However, similar to the verbal intervention conducted by former Governor Poloz back in October 2019 and January 2020 meetings, Governor Macklem could start weigh in on the topic further should USD weakness push the USDCAD rate below 1.30. The threat of ramping up its QE programme further will be a credible downside risk for FX markets during the early part of the recovery.

 

FOR THE LOONIE, WITH ALL OF THE AFOREMENTIONED RISKS TO THE ECONOMIC RECOVERY ON THE HORIZON, THE BIGGEST NEAR-TERM DRIVER WILL UNDOUBTEDLY COME FROM MONETARY POLICY DIVERGENCE

The Federal Reserve’s latest pivot towards an average inflation target has weighed on the dollar as markets begin to price looser monetary policy for longer from the Fed. The latest decision by the Fed to keep real rates in negative territory until 2023 by current estimates initially led to a bounceback in the dollar. However, as the recoveries begin to mature, we expect the dollar to come under increasing pressure as the Fed’s reaction function is less sensitive to an inflationary overshoot. However, in the interim, little forward guidance has been given over both the Fed’s and the BoC’s QE programmes, but befitting with the US central bank’s pivot towards looser monetary policy for longer, we expect the threshold for normalisation in this regard to be lower for the BoC. In the coming months, focus on both central banks will remain on the levels of forward guidance, with the BoC expected to define what “recovery well underway” really means in practice.

Questions around the BoC following the Fed’s path towards an average inflation target are premature in our opinion. Consumer inflation expectations outlined in the Bank’s Survey of Canadian Consumer Expectations are well anchored above the 2% target at 2.8% for one year ahead, while market breakeven rates have recovered well back towards target. Given that the pivot in the Fed’s inflation framework was driven by falling inflation expectations, we don’t expect the BoC to follow suit anytime soon. This was highlighted by Macklem who recently stated that the BoC’s own framework review, which isn’t due to conclude until 2021, hasn’t revealed any clear alternatives to the current framework.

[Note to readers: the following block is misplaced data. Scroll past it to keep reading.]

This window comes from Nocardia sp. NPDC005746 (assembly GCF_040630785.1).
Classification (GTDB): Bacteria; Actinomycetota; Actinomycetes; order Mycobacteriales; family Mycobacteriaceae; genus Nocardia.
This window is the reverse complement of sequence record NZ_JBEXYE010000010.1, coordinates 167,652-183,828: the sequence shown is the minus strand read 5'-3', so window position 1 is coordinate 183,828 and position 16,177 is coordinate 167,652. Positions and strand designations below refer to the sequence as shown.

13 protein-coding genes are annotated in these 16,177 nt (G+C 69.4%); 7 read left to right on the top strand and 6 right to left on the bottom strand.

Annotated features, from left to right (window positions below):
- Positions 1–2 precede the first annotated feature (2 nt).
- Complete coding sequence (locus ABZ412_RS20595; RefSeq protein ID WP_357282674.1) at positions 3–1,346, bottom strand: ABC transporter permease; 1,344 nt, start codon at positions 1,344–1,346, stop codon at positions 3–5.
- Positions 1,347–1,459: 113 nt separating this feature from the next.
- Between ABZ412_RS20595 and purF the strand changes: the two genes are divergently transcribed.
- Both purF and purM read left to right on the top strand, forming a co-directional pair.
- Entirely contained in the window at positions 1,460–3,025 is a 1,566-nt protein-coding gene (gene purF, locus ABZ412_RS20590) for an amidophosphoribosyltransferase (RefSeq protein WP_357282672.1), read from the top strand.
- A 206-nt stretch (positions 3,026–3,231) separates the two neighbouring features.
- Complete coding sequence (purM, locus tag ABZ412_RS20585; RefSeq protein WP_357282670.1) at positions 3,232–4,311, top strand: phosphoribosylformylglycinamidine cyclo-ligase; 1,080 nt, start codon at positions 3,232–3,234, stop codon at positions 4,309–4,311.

Breakeven inflation rates have recovered back to back above of the BoC’s lower bound

In addition to the above risks to our USDCAD projections, the path of fiscal policy and political uncertainty will also play an integral part in upcoming price action

Fitch ratings recently warned Canada that fiscal consolidation will become more challenging should the Government not put in place new debt targets to try and tilt the debt-to-GDP onto a downwards path over the medium-term. At present, gross government debt-to-GDP is expected to rise above 120% in FY20/21, which Fitch warns is “significantly higher than the ‘AA’ median” where Canada currently places with an AA+ rating.  Additionally, Canadian Bank chiefs have warned the Trudeau government that some indication of deficit caps will be needed to improve accountability for the Government’s deficit spending and control the spiraling level debt. With all of this in mind, Prime Minister Trudeau and new Finance Minister Chrystia Freeland are expected to unveil an ambitious spending plan at next week’s parliamentary address on the 23rd September. Freeland has recently reiterated that despite Prime Minister Trudeau pledging deficit spending for some years to come, the government will retain prudence and sound fiscal management.